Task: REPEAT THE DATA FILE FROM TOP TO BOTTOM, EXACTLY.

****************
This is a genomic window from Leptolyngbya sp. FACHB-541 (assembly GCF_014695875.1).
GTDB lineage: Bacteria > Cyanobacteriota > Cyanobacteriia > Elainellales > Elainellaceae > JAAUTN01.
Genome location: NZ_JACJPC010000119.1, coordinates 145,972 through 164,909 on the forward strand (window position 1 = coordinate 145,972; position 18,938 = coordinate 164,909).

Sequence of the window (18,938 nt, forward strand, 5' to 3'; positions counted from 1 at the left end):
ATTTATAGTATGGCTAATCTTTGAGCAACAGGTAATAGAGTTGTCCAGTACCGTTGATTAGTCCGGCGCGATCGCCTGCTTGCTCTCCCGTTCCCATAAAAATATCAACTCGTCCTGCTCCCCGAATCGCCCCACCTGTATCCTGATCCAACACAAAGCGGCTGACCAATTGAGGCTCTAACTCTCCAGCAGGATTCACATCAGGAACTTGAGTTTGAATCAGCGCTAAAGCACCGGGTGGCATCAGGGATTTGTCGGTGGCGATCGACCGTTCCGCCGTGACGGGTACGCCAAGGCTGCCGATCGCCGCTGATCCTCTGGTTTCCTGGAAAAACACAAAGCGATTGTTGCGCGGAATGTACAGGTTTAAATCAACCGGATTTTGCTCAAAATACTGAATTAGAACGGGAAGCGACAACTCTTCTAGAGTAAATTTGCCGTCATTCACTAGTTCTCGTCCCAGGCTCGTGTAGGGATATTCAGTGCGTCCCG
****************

This is a genomic window from Leptolyngbya sp. FACHB-541 (assembly GCF_014695875.1).
GTDB lineage: Bacteria > Cyanobacteriota > Cyanobacteriia > Elainellales > Elainellaceae > JAAUTN01.
Genome location: NZ_JACJPC010000119.1, coordinates 145,972 through 164,909 on the forward strand (window position 1 = coordinate 145,972; position 18,938 = coordinate 164,909).

Sequence of the window (18,938 nt, forward strand, 5' to 3'; positions counted from 1 at the left end):
ATTTATAGTATGGCTAATCTTTGAGCAACAGGTAATAGAGTTGTCCAGTACCGTTGATTAGTCCGGCGCGATCGCCTGCTTGCTCTCCCGTTCCCATAAAAATATCAACTCGTCCTGCTCCCCGAATCGCCCCACCTGTATCCTGATCCAACACAAAGCGGCTGACCAATTGAGGCTCTAACTCTCCAGCAGGATTCACATCAGGAACTTGAGTTTGAATCAGCGCTAAAGCACCGGGTGGCATCAGGGATTTGTCGGTGGCGATCGACCGTTCCGCCGTGACGGGTACGCCAAGGCTGCCGATCGCCGCTGATCCTCTGGTTTCCTGGAAAAACACAAAGCGATTGTTGCGCGGAATGTACAGGTTTAAATCAACCGGATTTTGCTCAAAATACTGAATTAGAACGGGAAGCGACAACTCTTCTAGAGTAAATTTGCCGTCATTCACTAGTTCTCGTCCCAGGCTCGTGTAGGGATATTCAGTGCGTCCCG